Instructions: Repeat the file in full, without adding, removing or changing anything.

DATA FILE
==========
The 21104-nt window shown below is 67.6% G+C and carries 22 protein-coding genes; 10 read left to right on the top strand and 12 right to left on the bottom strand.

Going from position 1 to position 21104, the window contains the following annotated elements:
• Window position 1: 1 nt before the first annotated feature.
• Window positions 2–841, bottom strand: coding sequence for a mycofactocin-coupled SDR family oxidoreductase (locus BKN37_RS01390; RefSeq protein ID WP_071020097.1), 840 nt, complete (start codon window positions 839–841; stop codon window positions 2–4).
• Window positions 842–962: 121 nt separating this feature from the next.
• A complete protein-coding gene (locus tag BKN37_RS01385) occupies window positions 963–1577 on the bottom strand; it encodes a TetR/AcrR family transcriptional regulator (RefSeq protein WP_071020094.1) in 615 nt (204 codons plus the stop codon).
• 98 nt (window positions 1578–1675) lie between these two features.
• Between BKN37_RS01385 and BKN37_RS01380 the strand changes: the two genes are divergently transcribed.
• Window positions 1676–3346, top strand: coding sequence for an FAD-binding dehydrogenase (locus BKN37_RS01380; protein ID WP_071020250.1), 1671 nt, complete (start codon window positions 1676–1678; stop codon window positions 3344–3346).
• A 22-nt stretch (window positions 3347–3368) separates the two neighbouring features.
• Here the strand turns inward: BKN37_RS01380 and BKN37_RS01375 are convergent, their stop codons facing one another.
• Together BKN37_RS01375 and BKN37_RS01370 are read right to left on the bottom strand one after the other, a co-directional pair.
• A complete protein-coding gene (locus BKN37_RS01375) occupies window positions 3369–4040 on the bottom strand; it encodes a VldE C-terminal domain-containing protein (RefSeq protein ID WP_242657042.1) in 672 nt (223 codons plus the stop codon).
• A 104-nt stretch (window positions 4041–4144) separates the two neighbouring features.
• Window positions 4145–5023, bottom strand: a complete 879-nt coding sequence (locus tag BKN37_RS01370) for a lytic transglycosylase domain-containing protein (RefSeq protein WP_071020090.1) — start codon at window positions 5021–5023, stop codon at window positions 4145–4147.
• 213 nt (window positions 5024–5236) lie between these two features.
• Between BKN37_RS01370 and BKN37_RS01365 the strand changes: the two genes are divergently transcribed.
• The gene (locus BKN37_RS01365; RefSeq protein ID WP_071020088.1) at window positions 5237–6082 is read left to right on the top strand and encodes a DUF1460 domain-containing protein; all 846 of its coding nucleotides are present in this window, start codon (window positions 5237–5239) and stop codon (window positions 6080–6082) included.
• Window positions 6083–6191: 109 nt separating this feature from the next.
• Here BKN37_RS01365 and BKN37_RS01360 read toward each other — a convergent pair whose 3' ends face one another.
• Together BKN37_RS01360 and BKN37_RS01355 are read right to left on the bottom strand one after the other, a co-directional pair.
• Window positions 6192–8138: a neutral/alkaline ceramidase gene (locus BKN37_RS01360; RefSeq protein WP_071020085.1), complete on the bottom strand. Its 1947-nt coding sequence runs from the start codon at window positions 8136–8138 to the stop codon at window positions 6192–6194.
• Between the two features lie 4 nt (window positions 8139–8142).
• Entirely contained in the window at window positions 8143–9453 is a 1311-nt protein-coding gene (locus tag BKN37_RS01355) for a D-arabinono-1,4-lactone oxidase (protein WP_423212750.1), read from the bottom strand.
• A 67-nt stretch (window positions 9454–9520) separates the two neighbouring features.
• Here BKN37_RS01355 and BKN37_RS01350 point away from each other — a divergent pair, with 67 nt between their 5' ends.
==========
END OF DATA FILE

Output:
The 21104-nt window shown below is 67.6% G+C and carries 22 protein-coding genes; 10 read left to right on the top strand and 12 right to left on the bottom strand.

Going from position 1 to position 21104, the window contains the following annotated elements:
• Window position 1: 1 nt before the first annotated feature.
• Window positions 2–841, bottom strand: coding sequence for a mycofactocin-coupled SDR family oxidoreductase (locus BKN37_RS01390; RefSeq protein ID WP_071020097.1), 840 nt, complete (start codon window positions 839–841; stop codon window positions 2–4).
• Window positions 842–962: 121 nt separating this feature from the next.
• A complete protein-coding gene (locus tag BKN37_RS01385) occupies window positions 963–1577 on the bottom strand; it encodes a TetR/AcrR family transcriptional regulator (RefSeq protein WP_071020094.1) in 615 nt (204 codons plus the stop codon).
• 98 nt (window positions 1578–1675) lie between these two features.
• Between BKN37_RS01385 and BKN37_RS01380 the strand changes: the two genes are divergently transcribed.
• Window positions 1676–3346, top strand: coding sequence for an FAD-binding dehydrogenase (locus BKN37_RS01380; protein ID WP_071020250.1), 1671 nt, complete (start codon window positions 1676–1678; stop codon window positions 3344–3346).
• A 22-nt stretch (window positions 3347–3368) separates the two neighbouring features.
• Here the strand turns inward: BKN37_RS01380 and BKN37_RS01375 are convergent, their stop codons facing one another.
• Together BKN37_RS01375 and BKN37_RS01370 are read right to left on the bottom strand one after the other, a co-directional pair.
• A complete protein-coding gene (locus BKN37_RS01375) occupies window positions 3369–4040 on the bottom strand; it encodes a VldE C-terminal domain-containing protein (RefSeq protein ID WP_242657042.1) in 672 nt (223 codons plus the stop codon).
• A 104-nt stretch (window positions 4041–4144) separates the two neighbouring features.
• Window positions 4145–5023, bottom strand: a complete 879-nt coding sequence (locus tag BKN37_RS01370) for a lytic transglycosylase domain-containing protein (RefSeq protein WP_071020090.1) — start codon at window positions 5021–5023, stop codon at window positions 4145–4147.
• 213 nt (window positions 5024–5236) lie between these two features.
• Between BKN37_RS01370 and BKN37_RS01365 the strand changes: the two genes are divergently transcribed.
• The gene (locus BKN37_RS01365; RefSeq protein ID WP_071020088.1) at window positions 5237–6082 is read left to right on the top strand and encodes a DUF1460 domain-containing protein; all 846 of its coding nucleotides are present in this window, start codon (window positions 5237–5239) and stop codon (window positions 6080–6082) included.
• Window positions 6083–6191: 109 nt separating this feature from the next.
• Here BKN37_RS01365 and BKN37_RS01360 read toward each other — a convergent pair whose 3' ends face one another.
• Together BKN37_RS01360 and BKN37_RS01355 are read right to left on the bottom strand one after the other, a co-directional pair.
• Window positions 6192–8138: a neutral/alkaline ceramidase gene (locus BKN37_RS01360; RefSeq protein WP_071020085.1), complete on the bottom strand. Its 1947-nt coding sequence runs from the start codon at window positions 8136–8138 to the stop codon at window positions 6192–6194.
• Between the two features lie 4 nt (window positions 8139–8142).
• Entirely contained in the window at window positions 8143–9453 is a 1311-nt protein-coding gene (locus tag BKN37_RS01355) for a D-arabinono-1,4-lactone oxidase (protein WP_423212750.1), read from the bottom strand.
• A 67-nt stretch (window positions 9454–9520) separates the two neighbouring features.
• Here BKN37_RS01355 and BKN37_RS01350 point away from each other — a divergent pair, with 67 nt between their 5' ends.